A team of heroes has enlisted to protect the world, it is up to you to equip them and train them to work in teams to further strengthen them. Custom heroes is a trick taking card game, which is part  of Alderac Entertainment Group‘s Big in Japan series, where players can upgrade (or downgrade) the heroes dealt to them in an attempt to empty their hands first.

Components

In the box you will find the rulebook, token boards with gold and red tokens, Hero cards, Advancement cards, an advancement cards bag, and card sleeves. The 2 main parts I will talk about are the Hero, and Advancement cards. there are 10 types of hero cards each with power value ranging from 1 all the way to 10, on each of the cards there are circles on the upper left corner which is what will be used to determine the power value of the hero. Advancement cards on the other hand are what’s used to upgrade or downgrade the cards, there are 4 types of advancement cards, there are auras, right hand, left hand and a companion. Auras change the base value of the card while the right and left hand cards can add or subtract from the base value. The companion on the other hand doesn’t change the value but gives the hero an ability which a hero may use, like copying itself, being a wild card, or even reversing the order of the pile.

Gameplay

The game setup is very simple, depending on the number of players will determine how many sets of the 1-10 cards will be shuffled into the deck for distribution. All players will start out with 1 red token and 2 gold tokens, along with 2 different advancement cards, the baby dragon called and the. Once this is done, the heroes deck is shuffled and dealt out to all players each with a hand of 10 cards. On the first round the player who starts the pile will be the youngest player. They can play 1 card or any combination of cards, provided they all have the same values, like a pair, three of a kind, four of a kind, five of a kind and so on. There will be a time when a player can’t play cards, unless they use their advancement cards to change their cards to allow them to be able to play something.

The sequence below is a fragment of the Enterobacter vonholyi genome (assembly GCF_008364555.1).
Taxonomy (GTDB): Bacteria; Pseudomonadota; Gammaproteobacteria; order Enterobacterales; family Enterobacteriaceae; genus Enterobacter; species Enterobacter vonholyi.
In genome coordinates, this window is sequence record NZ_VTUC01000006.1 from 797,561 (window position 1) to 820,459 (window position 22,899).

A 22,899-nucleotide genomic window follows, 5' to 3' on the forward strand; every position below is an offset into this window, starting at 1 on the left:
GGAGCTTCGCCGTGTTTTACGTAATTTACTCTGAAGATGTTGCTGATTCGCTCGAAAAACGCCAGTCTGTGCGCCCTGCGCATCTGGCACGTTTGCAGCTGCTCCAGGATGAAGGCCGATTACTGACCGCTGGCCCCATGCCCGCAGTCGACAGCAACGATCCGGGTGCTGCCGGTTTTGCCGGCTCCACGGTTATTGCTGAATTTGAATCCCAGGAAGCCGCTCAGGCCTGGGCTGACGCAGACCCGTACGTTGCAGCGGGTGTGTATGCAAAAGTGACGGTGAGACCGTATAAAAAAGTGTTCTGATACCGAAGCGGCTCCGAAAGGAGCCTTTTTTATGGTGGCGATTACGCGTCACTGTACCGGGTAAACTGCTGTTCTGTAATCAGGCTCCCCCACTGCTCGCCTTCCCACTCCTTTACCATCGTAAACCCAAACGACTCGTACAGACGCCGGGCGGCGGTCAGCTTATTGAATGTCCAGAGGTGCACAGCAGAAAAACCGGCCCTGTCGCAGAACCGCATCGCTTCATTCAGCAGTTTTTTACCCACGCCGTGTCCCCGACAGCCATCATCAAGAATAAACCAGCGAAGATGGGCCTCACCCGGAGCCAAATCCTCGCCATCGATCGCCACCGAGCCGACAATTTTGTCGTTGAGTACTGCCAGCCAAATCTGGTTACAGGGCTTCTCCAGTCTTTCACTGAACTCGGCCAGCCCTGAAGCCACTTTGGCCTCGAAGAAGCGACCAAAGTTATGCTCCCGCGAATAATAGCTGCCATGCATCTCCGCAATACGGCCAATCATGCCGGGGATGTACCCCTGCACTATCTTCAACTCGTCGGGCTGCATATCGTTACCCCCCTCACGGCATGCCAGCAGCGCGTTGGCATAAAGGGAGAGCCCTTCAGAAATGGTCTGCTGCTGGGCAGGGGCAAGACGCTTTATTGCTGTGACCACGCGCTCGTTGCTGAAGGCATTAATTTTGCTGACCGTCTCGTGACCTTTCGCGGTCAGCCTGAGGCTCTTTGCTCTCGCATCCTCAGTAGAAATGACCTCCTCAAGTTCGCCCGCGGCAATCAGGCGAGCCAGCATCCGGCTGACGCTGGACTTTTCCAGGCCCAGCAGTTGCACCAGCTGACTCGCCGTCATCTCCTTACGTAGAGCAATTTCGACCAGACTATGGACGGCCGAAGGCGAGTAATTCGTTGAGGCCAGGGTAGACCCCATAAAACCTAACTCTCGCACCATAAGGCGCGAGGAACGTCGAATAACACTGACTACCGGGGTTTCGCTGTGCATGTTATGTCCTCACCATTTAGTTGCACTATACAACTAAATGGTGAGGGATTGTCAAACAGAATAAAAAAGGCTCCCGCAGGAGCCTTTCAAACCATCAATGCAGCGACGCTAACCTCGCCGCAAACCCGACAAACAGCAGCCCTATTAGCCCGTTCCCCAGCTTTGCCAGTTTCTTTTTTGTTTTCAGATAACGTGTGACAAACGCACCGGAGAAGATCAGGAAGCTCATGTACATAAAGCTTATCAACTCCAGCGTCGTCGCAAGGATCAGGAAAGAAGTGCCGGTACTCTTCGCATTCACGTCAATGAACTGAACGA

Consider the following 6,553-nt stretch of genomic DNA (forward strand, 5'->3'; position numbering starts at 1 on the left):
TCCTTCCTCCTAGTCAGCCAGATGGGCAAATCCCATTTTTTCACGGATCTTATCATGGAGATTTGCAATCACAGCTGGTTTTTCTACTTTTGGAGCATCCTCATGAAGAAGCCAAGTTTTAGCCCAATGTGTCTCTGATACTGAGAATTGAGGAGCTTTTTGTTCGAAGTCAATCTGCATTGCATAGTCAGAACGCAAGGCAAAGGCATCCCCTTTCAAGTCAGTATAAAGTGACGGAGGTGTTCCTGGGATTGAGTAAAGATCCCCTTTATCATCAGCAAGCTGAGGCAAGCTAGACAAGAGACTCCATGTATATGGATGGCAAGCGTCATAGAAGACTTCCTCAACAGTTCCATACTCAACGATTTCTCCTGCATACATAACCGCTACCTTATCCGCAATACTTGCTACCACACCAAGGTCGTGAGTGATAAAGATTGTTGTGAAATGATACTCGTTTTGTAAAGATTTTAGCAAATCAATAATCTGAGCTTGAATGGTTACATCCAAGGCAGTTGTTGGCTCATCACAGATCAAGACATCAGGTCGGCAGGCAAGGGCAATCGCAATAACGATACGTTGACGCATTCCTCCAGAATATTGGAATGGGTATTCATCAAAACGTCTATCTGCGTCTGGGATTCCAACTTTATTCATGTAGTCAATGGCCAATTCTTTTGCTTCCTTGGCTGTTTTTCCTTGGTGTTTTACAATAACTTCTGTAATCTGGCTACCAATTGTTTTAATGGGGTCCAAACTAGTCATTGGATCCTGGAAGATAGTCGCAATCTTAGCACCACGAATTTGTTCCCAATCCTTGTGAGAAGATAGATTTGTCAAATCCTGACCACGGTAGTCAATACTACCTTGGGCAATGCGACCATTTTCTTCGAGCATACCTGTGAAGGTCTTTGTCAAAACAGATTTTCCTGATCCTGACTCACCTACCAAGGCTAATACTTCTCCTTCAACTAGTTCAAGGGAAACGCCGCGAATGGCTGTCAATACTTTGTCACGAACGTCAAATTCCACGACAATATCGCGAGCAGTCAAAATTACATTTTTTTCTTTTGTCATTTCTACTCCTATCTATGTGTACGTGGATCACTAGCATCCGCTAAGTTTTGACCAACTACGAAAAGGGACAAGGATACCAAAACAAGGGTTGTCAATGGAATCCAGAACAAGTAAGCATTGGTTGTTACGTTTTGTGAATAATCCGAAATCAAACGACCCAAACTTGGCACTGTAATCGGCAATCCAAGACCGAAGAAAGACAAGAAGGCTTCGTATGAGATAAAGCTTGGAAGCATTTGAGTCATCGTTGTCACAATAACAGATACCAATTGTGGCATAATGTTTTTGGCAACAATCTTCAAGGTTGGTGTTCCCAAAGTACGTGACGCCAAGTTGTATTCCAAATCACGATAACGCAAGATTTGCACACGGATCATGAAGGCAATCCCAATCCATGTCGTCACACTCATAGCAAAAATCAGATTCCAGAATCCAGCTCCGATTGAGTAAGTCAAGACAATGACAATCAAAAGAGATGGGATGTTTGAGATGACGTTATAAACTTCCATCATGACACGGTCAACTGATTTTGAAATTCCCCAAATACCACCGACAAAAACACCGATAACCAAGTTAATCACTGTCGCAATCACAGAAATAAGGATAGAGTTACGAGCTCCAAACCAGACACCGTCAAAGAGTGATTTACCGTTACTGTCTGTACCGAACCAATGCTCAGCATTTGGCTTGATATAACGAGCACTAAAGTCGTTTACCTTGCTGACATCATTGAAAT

Going clockwise the other players, if they choose not to pass, will have to play the same type combination of either equal or higher value. It goes on like this until it reaches one player’s turn with the others passing or being skipped. That player is then given the privilege of starting a new pile of a different combination. This goes on until all but one player has emptied their hand. After this Red tokens, Gold tokens, and Advancement cards will be given out depending on what position you place in the round. If anyone has 10 or more red tokens and has placed first in the round, that player has won the game. If not, then rewards will be given out depending on what position the players’ place. The hero cards along with any advancement cards that were added to them will be shuffled together and dealed out once again. Gameply will go on like this until a winner is decided.

Conclusion

The game is great, and my friends love it as well. The game is very prone to silly shenanigans like downgrading a card into the negative value just so you can win the reversed order pile, but it also has its epic moments, like playing a pair of 21s. The design on the cards is also fun to look at, and that how each advancement card , especially the right and left hand cards, were designed to fit onto any heroes hands. The clear cards though are easy to misplace and lose, I almost lost one of my cards to because of the clear acetate material they’re made from.

Custom Heroes
Gameplay
Components
Theme
Replayability
The Good
  • Silly combinations
  • Lots of shenanigans
  • Clear Cards
The Bad
  • Still at the mercy of the draw
  • Cleanup takes a while
  • Clear Cards
4.8Overall Score

About The Author

I'm a gamer in the broadest sense of it, I play video games and tabletop games.

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